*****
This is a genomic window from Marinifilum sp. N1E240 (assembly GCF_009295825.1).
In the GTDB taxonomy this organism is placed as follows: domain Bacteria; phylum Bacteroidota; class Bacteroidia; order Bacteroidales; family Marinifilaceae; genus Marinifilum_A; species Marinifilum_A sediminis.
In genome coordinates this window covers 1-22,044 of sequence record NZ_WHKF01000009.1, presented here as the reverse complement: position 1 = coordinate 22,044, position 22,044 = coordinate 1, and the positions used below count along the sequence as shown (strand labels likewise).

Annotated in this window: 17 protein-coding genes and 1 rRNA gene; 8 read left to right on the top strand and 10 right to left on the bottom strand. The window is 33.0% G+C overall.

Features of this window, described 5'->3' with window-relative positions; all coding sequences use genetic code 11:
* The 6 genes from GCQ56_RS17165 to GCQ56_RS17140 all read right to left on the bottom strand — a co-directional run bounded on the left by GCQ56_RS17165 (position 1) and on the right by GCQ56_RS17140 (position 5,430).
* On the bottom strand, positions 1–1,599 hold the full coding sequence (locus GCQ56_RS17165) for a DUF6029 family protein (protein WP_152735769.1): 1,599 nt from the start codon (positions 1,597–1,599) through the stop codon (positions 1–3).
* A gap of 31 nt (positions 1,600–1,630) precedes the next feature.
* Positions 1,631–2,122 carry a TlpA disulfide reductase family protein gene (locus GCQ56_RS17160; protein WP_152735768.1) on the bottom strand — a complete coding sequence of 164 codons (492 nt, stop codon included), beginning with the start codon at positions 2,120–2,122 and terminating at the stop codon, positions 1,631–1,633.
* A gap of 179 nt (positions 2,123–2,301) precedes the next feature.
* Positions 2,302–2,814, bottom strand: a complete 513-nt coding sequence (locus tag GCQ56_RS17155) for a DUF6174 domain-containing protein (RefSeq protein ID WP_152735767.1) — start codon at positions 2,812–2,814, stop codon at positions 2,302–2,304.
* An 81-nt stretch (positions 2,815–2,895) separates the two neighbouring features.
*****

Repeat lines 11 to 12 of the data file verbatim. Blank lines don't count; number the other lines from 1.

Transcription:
* Positions 2,302–2,814, bottom strand: a complete 513-nt coding sequence (locus tag GCQ56_RS17155) for a DUF6174 domain-containing protein (RefSeq protein ID WP_152735767.1) — start codon at positions 2,812–2,814, stop codon at positions 2,302–2,304.
* An 81-nt stretch (positions 2,815–2,895) separates the two neighbouring features.